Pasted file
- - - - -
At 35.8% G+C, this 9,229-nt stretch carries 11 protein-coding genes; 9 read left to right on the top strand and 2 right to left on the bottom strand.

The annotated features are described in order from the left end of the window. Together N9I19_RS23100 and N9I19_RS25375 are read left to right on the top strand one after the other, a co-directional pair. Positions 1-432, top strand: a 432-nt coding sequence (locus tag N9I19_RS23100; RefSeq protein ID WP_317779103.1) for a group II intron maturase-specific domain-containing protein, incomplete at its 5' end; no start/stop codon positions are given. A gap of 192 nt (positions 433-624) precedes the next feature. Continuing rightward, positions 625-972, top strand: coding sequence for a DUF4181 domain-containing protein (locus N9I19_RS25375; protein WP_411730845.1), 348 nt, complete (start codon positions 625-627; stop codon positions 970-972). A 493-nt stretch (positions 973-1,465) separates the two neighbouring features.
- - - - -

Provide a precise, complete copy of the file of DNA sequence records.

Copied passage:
At 35.8% G+C, this 9,229-nt stretch carries 11 protein-coding genes; 9 read left to right on the top strand and 2 right to left on the bottom strand.

The annotated features are described in order from the left end of the window. Together N9I19_RS23100 and N9I19_RS25375 are read left to right on the top strand one after the other, a co-directional pair. Positions 1-432, top strand: a 432-nt coding sequence (locus tag N9I19_RS23100; RefSeq protein ID WP_317779103.1) for a group II intron maturase-specific domain-containing protein, incomplete at its 5' end; no start/stop codon positions are given. A gap of 192 nt (positions 433-624) precedes the next feature. Continuing rightward, positions 625-972, top strand: coding sequence for a DUF4181 domain-containing protein (locus N9I19_RS25375; protein WP_411730845.1), 348 nt, complete (start codon positions 625-627; stop codon positions 970-972). A 493-nt stretch (positions 973-1,465) separates the two neighbouring features.